Reducing the carbon footprint of wine production with cork closures

Writing for The Ecologist, Nick Breeze praises cork for its sustainability impact. Closing a wine bottle with cork not only “significantly reduces the carbon footprint of wine packaging,” but also “helps sustain vital ecosystems,” he reports. Breeze refers to a study by PwC investigating the sustainability life-cycle impact of corks and screw-caps, which revealed that “cork closures showed a 24-fold advantage over aluminium screw-caps.” 

The shift from cork to screw-tops began around a decade ago, largely driven by cork taint, “where a bacteria – Trichloroanisol – gives wine a damp cardboard aroma and destroys the wine’s pleasurable characteristics.”  Breeze discusses the strides taken by the world’s largest cork product producer, Amorim, to develop sophisticated techniques that have significantly reduced such risks.

The leading company also recently hired Ernst & Young to carry out a study to assess the full carbon impact of cork closures. The findings revealed that “a single natural cork closure is proven to retain up to 309 grammes of CO2, while a sparkling wine stopper captures even more at 562 grammes,” reports Breeze. Using cork closures can therefore significantly reduce the carbon footprint of wine bottle production, which ranges between 300-500g of CO2. Furthermore, the earth’s 2.2 million hectares of cork forests are considered biodiversity ‘hotspots’, providing one of the highest levels of forest biodiversity. Given the fact that “over 70 percent of cork usage [goes] into wine closures,” Breeze suggests that “it could be argued that drinking wine sealed with cork has a material benefit in supporting this valuable carbon sink.” Read more here.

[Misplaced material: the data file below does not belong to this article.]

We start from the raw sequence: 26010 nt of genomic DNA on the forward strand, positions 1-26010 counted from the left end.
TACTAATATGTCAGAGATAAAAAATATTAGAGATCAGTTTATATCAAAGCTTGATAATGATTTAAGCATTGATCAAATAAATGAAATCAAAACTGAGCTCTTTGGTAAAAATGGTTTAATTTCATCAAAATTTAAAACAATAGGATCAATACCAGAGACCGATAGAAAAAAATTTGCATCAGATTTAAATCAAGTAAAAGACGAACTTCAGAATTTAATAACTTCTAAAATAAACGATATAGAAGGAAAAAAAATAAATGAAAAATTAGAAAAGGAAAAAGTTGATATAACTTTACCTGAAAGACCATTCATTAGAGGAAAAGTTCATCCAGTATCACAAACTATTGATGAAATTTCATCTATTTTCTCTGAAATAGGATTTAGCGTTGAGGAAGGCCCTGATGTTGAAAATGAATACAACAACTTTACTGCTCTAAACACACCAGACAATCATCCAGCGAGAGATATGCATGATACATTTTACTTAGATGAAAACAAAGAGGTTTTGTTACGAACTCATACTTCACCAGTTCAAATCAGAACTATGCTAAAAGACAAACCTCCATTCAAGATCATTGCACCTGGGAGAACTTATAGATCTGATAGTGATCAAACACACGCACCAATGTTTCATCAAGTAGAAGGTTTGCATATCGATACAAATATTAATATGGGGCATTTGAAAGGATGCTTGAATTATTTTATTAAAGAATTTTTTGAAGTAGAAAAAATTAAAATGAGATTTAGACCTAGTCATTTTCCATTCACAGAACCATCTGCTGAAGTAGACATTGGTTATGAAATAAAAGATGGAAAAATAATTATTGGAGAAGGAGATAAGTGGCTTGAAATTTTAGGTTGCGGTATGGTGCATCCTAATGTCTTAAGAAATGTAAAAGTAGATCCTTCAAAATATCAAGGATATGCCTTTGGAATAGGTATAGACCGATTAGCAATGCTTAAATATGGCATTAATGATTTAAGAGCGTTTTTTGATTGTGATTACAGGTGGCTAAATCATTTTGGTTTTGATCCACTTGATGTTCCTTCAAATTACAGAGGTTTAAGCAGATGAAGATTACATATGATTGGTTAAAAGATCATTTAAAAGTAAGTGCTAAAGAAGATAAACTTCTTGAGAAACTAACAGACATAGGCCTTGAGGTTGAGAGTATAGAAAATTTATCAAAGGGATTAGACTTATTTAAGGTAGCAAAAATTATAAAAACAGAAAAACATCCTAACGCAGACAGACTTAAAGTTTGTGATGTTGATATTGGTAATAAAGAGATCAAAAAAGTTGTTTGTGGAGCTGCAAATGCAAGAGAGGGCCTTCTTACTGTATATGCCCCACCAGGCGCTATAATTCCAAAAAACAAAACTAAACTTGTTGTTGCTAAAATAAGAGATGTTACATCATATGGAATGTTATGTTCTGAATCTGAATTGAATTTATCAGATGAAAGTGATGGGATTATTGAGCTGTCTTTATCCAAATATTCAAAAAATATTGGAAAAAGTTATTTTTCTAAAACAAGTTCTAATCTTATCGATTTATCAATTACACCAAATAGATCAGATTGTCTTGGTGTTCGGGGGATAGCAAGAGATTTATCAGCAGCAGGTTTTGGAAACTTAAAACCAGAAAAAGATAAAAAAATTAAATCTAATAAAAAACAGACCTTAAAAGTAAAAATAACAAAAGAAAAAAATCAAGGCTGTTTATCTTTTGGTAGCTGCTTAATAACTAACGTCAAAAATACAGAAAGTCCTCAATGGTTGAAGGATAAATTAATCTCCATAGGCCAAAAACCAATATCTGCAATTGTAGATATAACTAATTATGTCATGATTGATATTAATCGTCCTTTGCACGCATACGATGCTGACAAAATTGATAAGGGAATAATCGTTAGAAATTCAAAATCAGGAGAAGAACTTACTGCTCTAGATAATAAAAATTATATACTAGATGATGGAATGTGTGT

2019 organic wine sales reached record value in the UK, with growth expected to continue

So reports Lisa Riley in this article for Harper’s Bazaar. According to the Soil Association Certification Organic Market Report 2020, the UK organic wine market grew 4.5% in 2019, reaching a record value of £2.45bn. Already eight years strong, this growth trend is expected to carry on throughout 2020 as supermarkets continue to respond to eco-conscious consumer demands. Riley quotes Clare McDermott, business development director at Soil Association who says:

“Organic certification means people can be sure that what they are buying has been produced to the highest environmental and animal-welfare standards. The remarkable success of organic wine last year is proof that the demand for nature-friendly products is there, and that if retailers stock more organic, shoppers will buy it.”

The report estimates the total organic market to be worth £2.5bn at the end of 2020, predicting growth across all channels including home delivery, supermarkets, food service etc. Riley shares how 2019 saw the highest organic sales growth (11.2%) in online and home delivery, explaining how Soil Association “put the success of this channel – which includes organic veg box schemes and online retailers like Ocado – down to savvy shoppers turning to the internet to choose from the widest ranges of organic products available.”

Phoebe French, covering the report for The Drinks Business, similarly highlights the rising trend in organic consumption, with consumers spending “an average of £200 million on organic food and drink every month.”

Read more in Harper’s Bazaar here and The Drinks Business here.

“Wine is a luxury, non-essential product, so of all the farming practices, trying to be sustainable in growing grapes is one of the first places we should start”